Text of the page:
In the city, we walked and walked to get to the Radio City Music Hall. I was scandalized by a street poster for a Steve Lawrence and Edie Gorme concert: "It's a helluva show!" (They can display that word outside?) The Rockettes were a big attraction, but, as I recall, air conditioning was, too. We saw a movie - The Odd Couple (1968) - heard an organist play the Mighty Wurlitzer and saw a floor show where the Rockettes did their famous synchronized kicking thing. It was great! I remember that one of their dance numbers was an Irving Berlin song entitled "Heat Wave" ("We're having a heat wave/A tropical heat wave...") which seemed very fitting.

The reflection tells me that this is a passing shot from the tour bus we were on. In addition to George M!, the other highly publicized production we saw posters for all over town was the Julie Andrews musical Star! (1968). I don't think it was much of a hit.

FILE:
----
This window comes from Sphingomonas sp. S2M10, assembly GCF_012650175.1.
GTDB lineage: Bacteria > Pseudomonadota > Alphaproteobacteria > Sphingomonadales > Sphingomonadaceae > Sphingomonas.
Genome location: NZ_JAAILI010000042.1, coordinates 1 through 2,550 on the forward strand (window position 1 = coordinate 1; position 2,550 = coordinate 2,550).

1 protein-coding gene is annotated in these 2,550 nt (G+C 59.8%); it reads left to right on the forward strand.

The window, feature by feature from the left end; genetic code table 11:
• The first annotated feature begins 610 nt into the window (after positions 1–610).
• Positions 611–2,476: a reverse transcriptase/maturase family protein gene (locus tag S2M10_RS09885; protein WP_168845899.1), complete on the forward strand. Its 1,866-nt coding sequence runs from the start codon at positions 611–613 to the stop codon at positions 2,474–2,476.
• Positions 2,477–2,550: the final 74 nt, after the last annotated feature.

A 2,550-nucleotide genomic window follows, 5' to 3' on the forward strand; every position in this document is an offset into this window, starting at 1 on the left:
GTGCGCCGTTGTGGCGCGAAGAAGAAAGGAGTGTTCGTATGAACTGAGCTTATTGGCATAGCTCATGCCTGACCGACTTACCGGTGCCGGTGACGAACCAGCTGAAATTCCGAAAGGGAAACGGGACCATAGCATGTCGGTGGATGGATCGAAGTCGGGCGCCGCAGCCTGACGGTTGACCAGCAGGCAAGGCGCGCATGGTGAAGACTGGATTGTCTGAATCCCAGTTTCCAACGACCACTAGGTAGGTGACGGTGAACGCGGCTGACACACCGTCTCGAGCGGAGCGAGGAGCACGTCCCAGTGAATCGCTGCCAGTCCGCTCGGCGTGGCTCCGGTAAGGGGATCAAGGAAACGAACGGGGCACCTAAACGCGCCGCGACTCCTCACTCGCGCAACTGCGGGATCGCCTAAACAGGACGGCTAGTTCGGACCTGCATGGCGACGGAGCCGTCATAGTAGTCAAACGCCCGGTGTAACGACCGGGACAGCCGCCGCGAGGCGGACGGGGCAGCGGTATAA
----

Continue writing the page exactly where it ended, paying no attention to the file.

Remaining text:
Wahoo! The Empire State Building! (As seen from my seat on the bus.) Look at the size of that thing! One of the attractions of the tour bus package was that we'd get to go up to the 86th floor observation deck. We disembarked.

Here I am at one of the stops between elevators. (The building is so tall you have to take two elevators to get to the top. Imagine that!) If I look sweaty and somewhat frazzled - I was. Bad haircut? Check. Acne? Check. Pre-teen awkwardness? Check. The complete package.